Acid Dreams

  • by Martin A. Lee, Bruce Shlain
  • Narrated by Oliver Wyman
  • 14 hrs and 44 mins
  • Unabridged Audiobook

Publisher's Summary

Few events have had a more profound impact on the social and cultural upheavals of the Sixties than the psychedelic revolution spawned by the spread of LSD. This audiobook for the first time tells the full and astounding story - part of it hidden till now in secret Government files - of the role the mind-altering drug played in our recent turbulent history and the continuing influence it has on our time. And what a story it is, beginning with LSD’s discovery in 1943 as the most potent drug known to science until it spilled into public view some 20 years later to set the stage for one of the great ideological wars of the decade. In the intervening years the CIA had launched a massive covert research program in the hope that LSD would serve as an espionage weapon, psychiatric pioneers came to believe that acid would shed light on the perplexing problems of mental illness, and a new generation of writers and artists had given birth to the LSD sub-culture. Acid Dreams is a complete social history of the psychedelic counter-culture that burst into full view in the Sixties. With new information obtained through the Freedom of Information Act, the authors reveal how the CIA became obsessed with LSD during the Cold War, fearing the Soviets had designs on it as well. What follows is one of the more bizarre episodes in the covert history of U.S. intelligence as the search for a "truth drug” began to resemble a James Bond scenario in which agents spied on drug-addicted prostitutes through two-way mirrors and countless unwitting citizens received acid with sometimes tragic results.


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Customer Reviews

Most Helpful

Enjoyable but unstructured

I really enjoyed this book - so much so that I want listen to it again, and soon. Having said that, it didn't deliver what I expected, especially given that I understand it's primarily regarded as a textbook. I thought it would focus on the development and dissemination of LSD, and it certainly started that way, but somewhere after the first third of the book, it became more and more an account of some key events of the late 60s and early 70s and a (selective) look at some of the personalities of that time. (I know it describes itself as a 'social history', but I still expected there to be a greater focus on the drug itself.) I liked the narrative turn, but unfortunately it felt pretty unstructured from this point: another reviewer described it as 'kaleidoscopic' - it certainly could be dis-orienting at times, as the authors focussed on one social movement or one personality, then circled back (in time) to follow another, rather than showing how these events and individuals interacted or influenced one another. I also hoped for more of a discussion about the development of the drug itself as manufacturing expanded, and the experience of users: it is clear that there is a wealth of evidence from the (then-legal) use of the drug in therapy, in government and defence contexts, and in personal journals, but the authors barely touch on this area.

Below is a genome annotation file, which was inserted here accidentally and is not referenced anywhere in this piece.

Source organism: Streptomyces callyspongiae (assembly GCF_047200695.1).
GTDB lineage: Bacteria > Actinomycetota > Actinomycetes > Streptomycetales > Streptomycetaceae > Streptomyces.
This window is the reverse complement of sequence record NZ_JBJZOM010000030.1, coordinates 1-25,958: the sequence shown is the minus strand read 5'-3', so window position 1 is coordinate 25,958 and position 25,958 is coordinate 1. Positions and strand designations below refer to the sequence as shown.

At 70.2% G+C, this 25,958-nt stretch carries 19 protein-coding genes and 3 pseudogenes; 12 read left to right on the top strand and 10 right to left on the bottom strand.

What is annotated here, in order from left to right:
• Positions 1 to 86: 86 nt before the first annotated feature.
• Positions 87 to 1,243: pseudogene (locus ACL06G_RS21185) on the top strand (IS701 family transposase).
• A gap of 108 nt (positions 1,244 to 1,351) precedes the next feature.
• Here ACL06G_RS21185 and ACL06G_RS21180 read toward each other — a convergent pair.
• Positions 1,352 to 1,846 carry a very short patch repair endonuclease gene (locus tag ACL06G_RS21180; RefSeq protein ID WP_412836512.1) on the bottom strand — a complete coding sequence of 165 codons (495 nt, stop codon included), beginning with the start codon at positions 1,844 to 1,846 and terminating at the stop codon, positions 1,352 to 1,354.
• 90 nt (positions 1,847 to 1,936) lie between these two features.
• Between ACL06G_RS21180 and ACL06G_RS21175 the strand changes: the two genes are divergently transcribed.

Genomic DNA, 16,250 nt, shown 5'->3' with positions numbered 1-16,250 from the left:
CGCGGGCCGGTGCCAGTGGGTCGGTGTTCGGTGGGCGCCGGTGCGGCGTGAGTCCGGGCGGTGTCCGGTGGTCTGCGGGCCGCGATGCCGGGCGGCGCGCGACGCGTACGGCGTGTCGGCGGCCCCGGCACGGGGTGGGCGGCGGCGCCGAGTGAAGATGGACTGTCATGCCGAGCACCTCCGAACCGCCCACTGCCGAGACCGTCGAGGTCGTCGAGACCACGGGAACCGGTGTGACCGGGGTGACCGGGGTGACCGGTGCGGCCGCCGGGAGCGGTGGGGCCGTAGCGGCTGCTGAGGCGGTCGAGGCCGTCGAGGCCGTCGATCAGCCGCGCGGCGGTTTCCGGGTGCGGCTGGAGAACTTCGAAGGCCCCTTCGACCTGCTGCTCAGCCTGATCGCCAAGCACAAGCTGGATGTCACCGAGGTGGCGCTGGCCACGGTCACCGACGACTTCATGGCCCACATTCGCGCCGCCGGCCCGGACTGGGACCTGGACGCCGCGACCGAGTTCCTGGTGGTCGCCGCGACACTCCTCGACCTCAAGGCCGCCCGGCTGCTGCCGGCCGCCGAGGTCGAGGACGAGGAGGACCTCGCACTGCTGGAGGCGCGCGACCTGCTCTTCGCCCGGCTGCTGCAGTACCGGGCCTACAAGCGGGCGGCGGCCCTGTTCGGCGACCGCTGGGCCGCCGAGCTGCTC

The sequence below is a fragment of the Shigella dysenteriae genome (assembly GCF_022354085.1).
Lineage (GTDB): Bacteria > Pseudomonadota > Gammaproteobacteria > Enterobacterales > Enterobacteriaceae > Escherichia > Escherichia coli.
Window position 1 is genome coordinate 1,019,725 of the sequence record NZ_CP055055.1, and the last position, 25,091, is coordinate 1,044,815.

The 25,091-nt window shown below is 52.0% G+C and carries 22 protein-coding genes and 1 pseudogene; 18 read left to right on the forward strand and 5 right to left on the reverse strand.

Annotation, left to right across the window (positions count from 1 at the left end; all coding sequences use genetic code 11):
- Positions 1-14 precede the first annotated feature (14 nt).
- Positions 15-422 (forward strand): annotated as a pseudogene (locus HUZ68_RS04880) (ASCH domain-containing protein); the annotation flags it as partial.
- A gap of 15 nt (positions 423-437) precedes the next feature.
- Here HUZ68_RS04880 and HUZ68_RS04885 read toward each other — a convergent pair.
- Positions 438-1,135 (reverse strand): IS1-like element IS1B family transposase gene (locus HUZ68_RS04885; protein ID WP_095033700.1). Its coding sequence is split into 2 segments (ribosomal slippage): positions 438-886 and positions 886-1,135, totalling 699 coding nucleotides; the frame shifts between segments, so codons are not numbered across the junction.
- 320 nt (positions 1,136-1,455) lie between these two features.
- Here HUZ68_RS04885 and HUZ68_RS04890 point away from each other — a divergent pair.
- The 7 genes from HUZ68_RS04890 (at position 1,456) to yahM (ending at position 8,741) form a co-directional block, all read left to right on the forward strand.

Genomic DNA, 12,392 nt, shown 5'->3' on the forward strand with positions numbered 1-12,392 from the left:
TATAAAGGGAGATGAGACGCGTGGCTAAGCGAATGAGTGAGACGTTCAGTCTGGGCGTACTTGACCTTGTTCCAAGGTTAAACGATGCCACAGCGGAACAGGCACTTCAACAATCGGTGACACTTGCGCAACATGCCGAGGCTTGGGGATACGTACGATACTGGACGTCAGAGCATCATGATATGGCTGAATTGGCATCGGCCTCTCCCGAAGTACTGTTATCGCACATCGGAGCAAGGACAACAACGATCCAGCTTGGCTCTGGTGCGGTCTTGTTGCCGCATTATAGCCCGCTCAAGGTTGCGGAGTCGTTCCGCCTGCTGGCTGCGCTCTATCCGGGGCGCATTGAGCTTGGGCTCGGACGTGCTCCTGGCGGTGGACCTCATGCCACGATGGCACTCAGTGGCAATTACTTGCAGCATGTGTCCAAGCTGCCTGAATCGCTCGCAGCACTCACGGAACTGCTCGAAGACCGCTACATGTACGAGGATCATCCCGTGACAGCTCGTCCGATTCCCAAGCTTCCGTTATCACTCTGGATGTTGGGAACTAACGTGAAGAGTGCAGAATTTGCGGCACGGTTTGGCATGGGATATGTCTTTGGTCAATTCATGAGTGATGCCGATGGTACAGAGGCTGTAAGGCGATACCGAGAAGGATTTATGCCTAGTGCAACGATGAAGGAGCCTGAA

Also, was it my imagination, or did the narrator change suddenly, towards the end (and then the original narrator returned)?! The narrator/s were good. The treatment of footnotes was a little odd: the footnotes seemed to be read at exactly the point they appeared in the original text, resulting in some strange diversions in already complex narratives! It would have been better to have treated them as endnotes, or at least to finish the sentence to which they related before reading the footnote in!

These negatives aside, if you are prepared to approach this book as more of a historical (though not linear) narrative of the 1960s and early 70s, albeit with a selective focus, constructed around the thread of LSD - rather than a concentrated consideration of the drug itself - then I am sure you will find plenty to keep your interest.
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- Miriam

Mind. Blown.

You may THINK you know all about the CIA and its LSD experiments on soldiers and civilians— but you don’t know the half of it.

Thought the hippies came up with the phrase “trip?” No— it was the military. The CIA was OBSESSED in the Cold War idea of a truth serum, convinced the Soviets had their own, but their experiments went way further. Their perversion will astound you: force-fed acid trips, doses there was no way to come back from, secrets and lies.

"Acid Dreams" is a thorough and serious book, but it’s full of juicy details and the kind of improbable stories that turn history into entertainment.

There have been other books about LSD after this, but nothing has surpassed this gem. It should have been on audio long ago. Tune in and turn on!
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- Susie

Book Details

  • Release Date: 05-13-2014
  • Publisher: Audible Studios